As one of the first voices of the University of Kentucky men’s basketball program, Claude Sullivan (1924–1967) became a nationally known sportscasting pioneer. His career followed Kentucky’s rise to prominence as he announced the first four NCAA championship titles under Coach Adolph Rupp and covered scrimmages during the canceled 1952–1953 season following the NCAA sanctions scandal. Sullivan also revolutionized the coverage of the UK football program with the introduction of a coach’s show with Bear Bryant—a national first that gained significant attention and later became a staple at other institutions. Sullivan’s reputation in Kentucky eventually propelled him to Cincinnati, where he became the voice of the Reds, and even to the 1960 Summer Olympic Games in Rome.

In Voice of the Wildcats: Claude Sullivan and the Rise of Modern Sportscasting, Claude’s son Alan, along with Joe Cox, offers an engaging and heartfelt look at the sportscaster’s life and the context in which he built his career. The 1940s witnessed a tremendous growth in sportscasting across the country, and Sullivan, a seventeen year old from Winchester, Kentucky, entered the field when it was still a novel occupation that was paving new roads for broadcast reporting. During the height of his career, Sullivan was named Kentucky’s Outstanding Broadcaster by the National Association of Sportscasters and Sportswriters for eight consecutive years. His success was tragically cut short when he passed away from throat cancer at forty-two.

Featuring dozens of interviews and correspondence with sports legends, including Wallace “Wah Wah” Jones, Babe Parilli, Cliff Hagan, Ralph Hacker, Jim Host, Billy Reed, Adolph Rupp, and Cawood Ledford, this engaging biography showcases the life and work of a beloved broadcast talent and documents the rise of sports radio during the twentieth century.

Hear exclusive audio clips, view featured photos, and learn more about Claude Sullivan at www.VoiceoftheWildcatsBook.com.

Cats Facts: Darius Miller

Senior Darius Miller, shooting in one of his record 152 games for UK

Senior Darius Miller, shooting in one of his record 152 games for UK

It’s no joke that the Commonwealth of Kentucky takes basketball seriously. As crazy as the support for the game is in the state, it might be surprising to hear that only one Kentuckian has had much success at the University of Kentucky in the modern game. Who is he? Darius Miller.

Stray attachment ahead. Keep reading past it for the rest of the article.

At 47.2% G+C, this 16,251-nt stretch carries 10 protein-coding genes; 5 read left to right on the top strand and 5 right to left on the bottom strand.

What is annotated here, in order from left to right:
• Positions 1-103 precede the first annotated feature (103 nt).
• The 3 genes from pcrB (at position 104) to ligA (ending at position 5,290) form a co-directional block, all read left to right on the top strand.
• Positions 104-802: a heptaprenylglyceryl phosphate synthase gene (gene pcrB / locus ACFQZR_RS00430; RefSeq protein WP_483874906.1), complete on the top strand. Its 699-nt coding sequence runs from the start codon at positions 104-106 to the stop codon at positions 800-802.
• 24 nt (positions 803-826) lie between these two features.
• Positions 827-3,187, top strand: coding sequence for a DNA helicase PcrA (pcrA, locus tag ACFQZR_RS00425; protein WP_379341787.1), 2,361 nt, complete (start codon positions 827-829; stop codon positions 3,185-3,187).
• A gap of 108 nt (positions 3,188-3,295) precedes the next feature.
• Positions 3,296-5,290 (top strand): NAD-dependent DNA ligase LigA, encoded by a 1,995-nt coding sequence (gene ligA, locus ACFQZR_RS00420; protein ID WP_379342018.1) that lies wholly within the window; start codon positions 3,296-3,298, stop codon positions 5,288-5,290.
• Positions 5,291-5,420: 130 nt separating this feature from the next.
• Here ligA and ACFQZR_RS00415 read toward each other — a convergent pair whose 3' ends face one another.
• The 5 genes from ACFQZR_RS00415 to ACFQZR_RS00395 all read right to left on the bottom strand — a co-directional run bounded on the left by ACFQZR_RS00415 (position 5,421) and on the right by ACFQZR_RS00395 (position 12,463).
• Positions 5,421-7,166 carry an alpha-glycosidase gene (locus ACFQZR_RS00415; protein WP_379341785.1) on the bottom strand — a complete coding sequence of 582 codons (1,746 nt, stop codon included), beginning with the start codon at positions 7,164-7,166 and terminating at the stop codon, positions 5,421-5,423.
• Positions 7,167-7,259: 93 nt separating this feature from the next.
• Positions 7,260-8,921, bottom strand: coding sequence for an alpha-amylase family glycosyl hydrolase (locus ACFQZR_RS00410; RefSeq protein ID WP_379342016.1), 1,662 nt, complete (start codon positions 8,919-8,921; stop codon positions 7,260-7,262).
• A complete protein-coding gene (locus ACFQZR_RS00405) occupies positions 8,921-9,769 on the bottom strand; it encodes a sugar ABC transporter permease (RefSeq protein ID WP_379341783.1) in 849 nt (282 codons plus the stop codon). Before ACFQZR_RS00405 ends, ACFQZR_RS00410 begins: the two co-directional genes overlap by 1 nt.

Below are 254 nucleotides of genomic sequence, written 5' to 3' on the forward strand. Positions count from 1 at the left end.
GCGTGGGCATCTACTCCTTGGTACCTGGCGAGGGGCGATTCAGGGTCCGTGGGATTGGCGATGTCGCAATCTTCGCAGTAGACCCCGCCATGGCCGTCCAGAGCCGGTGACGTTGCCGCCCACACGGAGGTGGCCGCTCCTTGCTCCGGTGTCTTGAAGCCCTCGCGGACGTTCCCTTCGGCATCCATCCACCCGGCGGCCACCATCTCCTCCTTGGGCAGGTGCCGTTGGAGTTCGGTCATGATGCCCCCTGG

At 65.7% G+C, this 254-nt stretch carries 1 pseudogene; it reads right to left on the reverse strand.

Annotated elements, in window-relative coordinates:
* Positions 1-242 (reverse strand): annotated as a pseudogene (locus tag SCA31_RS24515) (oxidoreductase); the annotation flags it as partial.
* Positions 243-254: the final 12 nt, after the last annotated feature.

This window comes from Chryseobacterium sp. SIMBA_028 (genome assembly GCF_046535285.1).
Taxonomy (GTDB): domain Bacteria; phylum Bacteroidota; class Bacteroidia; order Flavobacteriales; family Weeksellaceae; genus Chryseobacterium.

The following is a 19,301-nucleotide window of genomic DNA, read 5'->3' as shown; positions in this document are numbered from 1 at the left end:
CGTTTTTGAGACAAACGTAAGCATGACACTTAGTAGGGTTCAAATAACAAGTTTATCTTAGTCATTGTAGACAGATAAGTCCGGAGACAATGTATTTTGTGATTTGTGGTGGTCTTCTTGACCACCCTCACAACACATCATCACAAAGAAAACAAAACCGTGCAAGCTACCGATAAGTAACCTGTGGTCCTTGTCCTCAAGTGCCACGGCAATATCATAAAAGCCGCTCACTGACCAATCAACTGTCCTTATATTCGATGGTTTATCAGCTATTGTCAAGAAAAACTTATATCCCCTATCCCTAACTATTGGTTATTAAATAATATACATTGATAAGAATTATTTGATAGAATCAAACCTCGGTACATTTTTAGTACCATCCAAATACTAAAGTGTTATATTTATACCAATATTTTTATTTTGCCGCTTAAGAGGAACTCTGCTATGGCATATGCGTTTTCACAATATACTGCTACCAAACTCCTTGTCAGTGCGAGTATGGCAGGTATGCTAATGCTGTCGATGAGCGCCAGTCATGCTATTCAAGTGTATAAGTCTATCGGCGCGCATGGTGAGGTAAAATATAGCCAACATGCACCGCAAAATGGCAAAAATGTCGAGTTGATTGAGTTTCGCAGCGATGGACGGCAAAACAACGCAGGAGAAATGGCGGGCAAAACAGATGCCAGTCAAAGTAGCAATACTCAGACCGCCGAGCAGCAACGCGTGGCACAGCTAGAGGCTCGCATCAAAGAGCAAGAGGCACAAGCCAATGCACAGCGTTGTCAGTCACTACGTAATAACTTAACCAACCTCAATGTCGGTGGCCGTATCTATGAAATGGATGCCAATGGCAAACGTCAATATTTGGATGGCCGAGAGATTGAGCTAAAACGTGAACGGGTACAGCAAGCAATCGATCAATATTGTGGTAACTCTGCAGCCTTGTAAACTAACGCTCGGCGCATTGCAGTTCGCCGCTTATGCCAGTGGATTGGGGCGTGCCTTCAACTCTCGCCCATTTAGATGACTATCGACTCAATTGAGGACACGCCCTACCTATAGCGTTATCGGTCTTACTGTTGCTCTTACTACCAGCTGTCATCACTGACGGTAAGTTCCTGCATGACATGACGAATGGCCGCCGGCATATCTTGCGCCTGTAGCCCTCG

Winning Kentucky Mr. Basketball in high school and going on to win the Kentucky boys’ state high school championship, Miller came into UK with incredible support from local fans. He went on to be an integral part of the 2012 National Championship winning team and to this day holds the record for most games played in a UK jersey–152.

We hope you’ll enjoy this excerpt from Doug Brunk’s Wildcat Memories written by Darius Miller about his experience at UK:

The Big Blue Nation fan base really impacted me. In my opinion they’re some of the best fans in the world. They do a great job supporting the team with events like the Big Blue Madness campout every fall. Me being a hometown kid, they showed me a lot of support throughout my four years, but especially during my freshman year, when our team was struggling a bit. Every tournament game we played in a neutral setting felt like home court advantage because of how many UK fans would show up. Even some of our away games felt like home games because there were so many Kentucky fans there.

Coach Cal’s first year at UK was a completely different situation than the one I was in my freshman year. We had a really successful team that year. I learned a new system and it was a lot of fun. Of course, winning the 2012 National Championship in New Orleans my senior year was a blessing. We had put in a lot of hard work up to that point, but to finally achieve our goal was amazing. The chemistry on our championship team was unique. Nobody cared who got the credit. It was all about us winning and having fun. That’s what we did. We were just out there trying to have fun and the enjoy moments that we have. It was good for all of us. No one had a huge ego.

In May of 2012 our team was invited to the White House to be congratulated for our championship win by President Barack Obama. I presented him with a No. 1 UK jersey. It was an incredible experience to walk in to the White House and to visit the President. I was honored to be a part of it all and I’ll never forget.

Doug Brunk’s Wildcat Memories can be purchased at your local bookseller or online from the University Press of Kentucky.

Cats Facts: Joe B Hall

Joe B Hall, UK Basketball Alumni (1948-1949) and Head Coach (1973-1985)